There's much talk about SilverLine, Kerala government's ambitious railway project which is expected to reduce the travel time between two ends of the state from an awfully long 12 hours to mere 4 hours. It is a grand plan, on the paper. The reality, however, is complex. The many protests mushrooming across the state against the project is evidence of this.
Even as Kerala government is chugging ahead with this expensive railway project, another less-expensive and equally-ambitious project - the proposed Kovalam-Bekal waterway - is huffing and puffing like a snail-paced steamboat. My name is Ramesh Chandran. In this episode of News Brake, let me shed light on this waterway project and its significance.
So what is Kovalam-Bekal waterway?
It is a 620-kilometre waterway that will facilitate water transport and freight movement.
Once completed, the inland waterway will provide a cost-effective and environment-friendly mode of transport, connecting Thiruvananthapuram in the south with Kasaragod in the north.
It will also provide a filip to the tourism sector.
All this for a fraction of what it costs to see SilverLine project completed.
The waterway will pass through existing rivers and canals - after making them navigable - and nine districts after constructing new canals whereever necessary.
However, the progress of the proposed waterway has lost steam after the completion of the first phase.
Though Chief Minister Pinarayi Vijayan had asserted in 2017 that the waterway will be operational in three years, the government later extended the deadline to 2025.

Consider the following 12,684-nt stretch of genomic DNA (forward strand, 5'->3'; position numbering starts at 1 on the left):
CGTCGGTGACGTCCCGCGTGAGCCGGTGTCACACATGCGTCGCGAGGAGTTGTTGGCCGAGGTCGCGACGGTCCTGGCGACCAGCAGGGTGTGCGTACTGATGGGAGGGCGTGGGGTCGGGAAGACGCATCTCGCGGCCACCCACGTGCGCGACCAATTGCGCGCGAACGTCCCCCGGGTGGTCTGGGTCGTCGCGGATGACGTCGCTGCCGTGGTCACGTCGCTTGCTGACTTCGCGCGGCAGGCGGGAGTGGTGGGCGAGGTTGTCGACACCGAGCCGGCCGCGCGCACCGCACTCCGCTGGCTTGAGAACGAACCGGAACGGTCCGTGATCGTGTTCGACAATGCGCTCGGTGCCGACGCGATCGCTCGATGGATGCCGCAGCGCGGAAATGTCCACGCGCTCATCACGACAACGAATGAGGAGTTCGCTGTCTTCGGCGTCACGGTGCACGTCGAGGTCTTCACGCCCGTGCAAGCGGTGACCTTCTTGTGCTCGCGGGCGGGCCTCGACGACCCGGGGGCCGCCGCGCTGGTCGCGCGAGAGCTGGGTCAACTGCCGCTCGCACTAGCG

So, what's the delay?
The government has already approved the funds for land acquisition and rehabilitation purporses.
Proposals for developing Kozhikode canal and Parvathy Puthanar in Thiruvananthapuram is also under consideration.
However, only 520 kilometres of the planned route is navigable.
There are obstacles at several places along this stretch.
But, let's wade right into the many benefits of this waterway:
The waterway could be commissioned by spending one-fourth of the amount required for developing roads.
It is less accident-prone.
It also enables cost-effective cargo movement.
Maintenance will cost only one-fifth of what is required for keeping roads in good condition.
The waterway will also facilitate the transport of hazardous products like liquified petroleum gas.
It can connect international airports at Thiruvananthapuram, Kozhikode and Kannur.
In addition to all this, the project will also provide a huge push for the tourism sector.
The waterway will be a tourist attraction like houseboats.
It will create more employment opportunities by developing local tourism.
Kerala can emulate Amsterdam, the capital of the Netherlands, in developing waterways.
Like Kuttanad, Amsterdam is also located below the sea level, and the main attraction is riding boats through that city's large number of canals.
Kerala has a more diverse waterway system than Amsterdam, which will provide a visual treat to travellers.
To summarize, the Kovalam-Bekal waterway is a significantly better alternative to SilverLine, and it only costs a fraction. If the government is unable to see the waterways completed in time, the question remains, will Silverline project ever see the light of day?
That's it for now, folks. See you next time.